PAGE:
3. Explain the role of device drivers in DOS, LINUX & UNIX. Ans: Device drivers are the modules of an operating system that control hardware. DOS DRIVERS: The motherboard ROM and IBM BIO.COM or IOS.SYS files contain the basic drivers for allowing DOS to communicate with the console disk drives, serial and parallel ports, clock and other resources. There are 2 types of device drivers supported by MSDOS: 1. Character device drivers: Control peripheral devices that perform input and output of one character at a time such as terminal or printer. Each character device has a character logic name and an application program can use this name to open the device for input and output. 2. Block device drivers : It usually controls random access mass storage devices such as floppy disk drives and fixed disk although they can also be used to control non random access drives such as magnetic tape drives. Block device drivers do random I/O in pieces called blocks.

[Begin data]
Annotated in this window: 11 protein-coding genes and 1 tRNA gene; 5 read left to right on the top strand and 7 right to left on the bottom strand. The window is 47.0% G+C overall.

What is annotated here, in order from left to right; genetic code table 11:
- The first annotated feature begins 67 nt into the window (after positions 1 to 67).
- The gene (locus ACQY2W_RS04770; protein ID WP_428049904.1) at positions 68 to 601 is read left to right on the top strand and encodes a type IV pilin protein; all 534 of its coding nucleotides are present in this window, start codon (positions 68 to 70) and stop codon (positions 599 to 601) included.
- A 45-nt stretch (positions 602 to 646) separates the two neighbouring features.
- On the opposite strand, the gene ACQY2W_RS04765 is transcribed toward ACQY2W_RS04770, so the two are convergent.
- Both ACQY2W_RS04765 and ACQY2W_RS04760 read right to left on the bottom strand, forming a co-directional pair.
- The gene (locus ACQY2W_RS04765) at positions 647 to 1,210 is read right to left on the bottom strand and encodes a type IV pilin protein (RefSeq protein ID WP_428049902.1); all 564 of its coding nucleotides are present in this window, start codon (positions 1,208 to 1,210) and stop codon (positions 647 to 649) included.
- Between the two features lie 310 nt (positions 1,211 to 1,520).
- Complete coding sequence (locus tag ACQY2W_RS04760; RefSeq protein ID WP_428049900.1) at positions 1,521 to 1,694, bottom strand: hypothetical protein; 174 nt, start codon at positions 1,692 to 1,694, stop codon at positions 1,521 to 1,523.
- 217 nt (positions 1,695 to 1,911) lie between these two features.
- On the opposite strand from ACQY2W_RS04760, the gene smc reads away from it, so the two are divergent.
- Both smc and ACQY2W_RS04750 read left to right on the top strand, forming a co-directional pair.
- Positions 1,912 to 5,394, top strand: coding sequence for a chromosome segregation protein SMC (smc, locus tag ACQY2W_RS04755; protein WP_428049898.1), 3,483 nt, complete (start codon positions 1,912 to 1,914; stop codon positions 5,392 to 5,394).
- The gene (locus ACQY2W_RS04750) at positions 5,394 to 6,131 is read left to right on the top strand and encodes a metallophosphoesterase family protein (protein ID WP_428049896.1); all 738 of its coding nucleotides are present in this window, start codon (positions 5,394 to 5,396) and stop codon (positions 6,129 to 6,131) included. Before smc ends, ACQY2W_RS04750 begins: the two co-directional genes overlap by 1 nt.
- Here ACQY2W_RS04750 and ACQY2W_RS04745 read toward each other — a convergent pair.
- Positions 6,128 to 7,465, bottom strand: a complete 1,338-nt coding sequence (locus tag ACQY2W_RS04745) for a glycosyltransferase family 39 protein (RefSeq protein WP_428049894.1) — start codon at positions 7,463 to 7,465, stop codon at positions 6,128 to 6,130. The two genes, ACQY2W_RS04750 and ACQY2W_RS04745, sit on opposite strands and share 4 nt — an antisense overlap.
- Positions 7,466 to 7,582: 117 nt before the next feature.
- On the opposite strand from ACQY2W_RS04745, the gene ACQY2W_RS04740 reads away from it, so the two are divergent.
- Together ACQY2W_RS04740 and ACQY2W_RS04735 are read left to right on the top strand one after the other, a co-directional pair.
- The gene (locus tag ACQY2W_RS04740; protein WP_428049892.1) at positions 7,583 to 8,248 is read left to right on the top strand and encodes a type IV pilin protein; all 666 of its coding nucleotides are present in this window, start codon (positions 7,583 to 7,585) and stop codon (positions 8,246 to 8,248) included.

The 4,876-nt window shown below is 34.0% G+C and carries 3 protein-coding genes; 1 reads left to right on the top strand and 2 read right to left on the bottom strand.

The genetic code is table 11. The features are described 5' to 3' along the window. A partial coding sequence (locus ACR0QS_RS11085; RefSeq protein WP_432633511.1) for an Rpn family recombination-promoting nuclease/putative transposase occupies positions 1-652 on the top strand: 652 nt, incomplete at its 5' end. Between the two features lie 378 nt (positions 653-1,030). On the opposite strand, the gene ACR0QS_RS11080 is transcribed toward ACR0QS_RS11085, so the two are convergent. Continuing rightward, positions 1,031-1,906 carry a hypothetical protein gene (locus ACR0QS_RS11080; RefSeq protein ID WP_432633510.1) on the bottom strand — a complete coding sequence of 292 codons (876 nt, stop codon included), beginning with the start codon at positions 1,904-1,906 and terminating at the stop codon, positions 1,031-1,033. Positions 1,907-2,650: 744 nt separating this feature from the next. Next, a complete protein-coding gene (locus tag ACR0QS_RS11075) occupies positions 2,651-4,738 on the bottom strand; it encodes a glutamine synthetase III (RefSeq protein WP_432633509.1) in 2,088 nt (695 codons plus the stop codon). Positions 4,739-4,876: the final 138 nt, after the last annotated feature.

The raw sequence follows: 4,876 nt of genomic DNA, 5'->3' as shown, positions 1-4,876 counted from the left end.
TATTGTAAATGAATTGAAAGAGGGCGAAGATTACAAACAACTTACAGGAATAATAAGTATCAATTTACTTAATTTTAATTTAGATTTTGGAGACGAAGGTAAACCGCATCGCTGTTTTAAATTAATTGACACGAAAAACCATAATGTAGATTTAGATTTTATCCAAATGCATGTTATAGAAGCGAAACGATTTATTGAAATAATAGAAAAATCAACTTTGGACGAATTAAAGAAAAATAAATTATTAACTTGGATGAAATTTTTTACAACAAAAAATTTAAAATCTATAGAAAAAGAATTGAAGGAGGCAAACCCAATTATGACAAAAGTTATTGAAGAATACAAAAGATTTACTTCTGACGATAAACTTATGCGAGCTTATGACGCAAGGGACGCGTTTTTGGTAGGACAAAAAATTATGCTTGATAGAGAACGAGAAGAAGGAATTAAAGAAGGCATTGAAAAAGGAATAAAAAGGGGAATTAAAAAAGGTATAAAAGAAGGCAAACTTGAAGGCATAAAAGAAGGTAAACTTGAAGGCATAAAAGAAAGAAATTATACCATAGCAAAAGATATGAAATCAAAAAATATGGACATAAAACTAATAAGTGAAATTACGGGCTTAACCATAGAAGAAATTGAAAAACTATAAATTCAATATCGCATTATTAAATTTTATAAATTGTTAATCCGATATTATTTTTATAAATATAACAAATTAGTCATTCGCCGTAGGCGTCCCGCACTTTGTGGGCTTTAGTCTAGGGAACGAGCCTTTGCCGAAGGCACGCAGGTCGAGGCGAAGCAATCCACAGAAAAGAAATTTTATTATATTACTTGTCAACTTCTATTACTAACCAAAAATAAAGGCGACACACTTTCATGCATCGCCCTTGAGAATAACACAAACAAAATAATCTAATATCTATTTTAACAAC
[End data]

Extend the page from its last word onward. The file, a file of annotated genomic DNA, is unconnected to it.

To create a device driver that DOS can install, do following: 1. Create a .COM file with a device header of start of the file. 2. Originate the code at 0 instead of 100h.

3. 4. 5. 6.

Set the next device header field. Set the attribute field of device header. Set the entry points for the interrupt and strategy routine. Fill the name of character device driver.

Linux/Unix device drivers: Anatomy of a Device Driver Device driver has three sides: one side talks to the rest of the kernel, one talks to the hardware, and one talks to the user:


Kernel Device driver


User space and kernel space When you write device drivers, its important to make the distinction between user space and kernel space.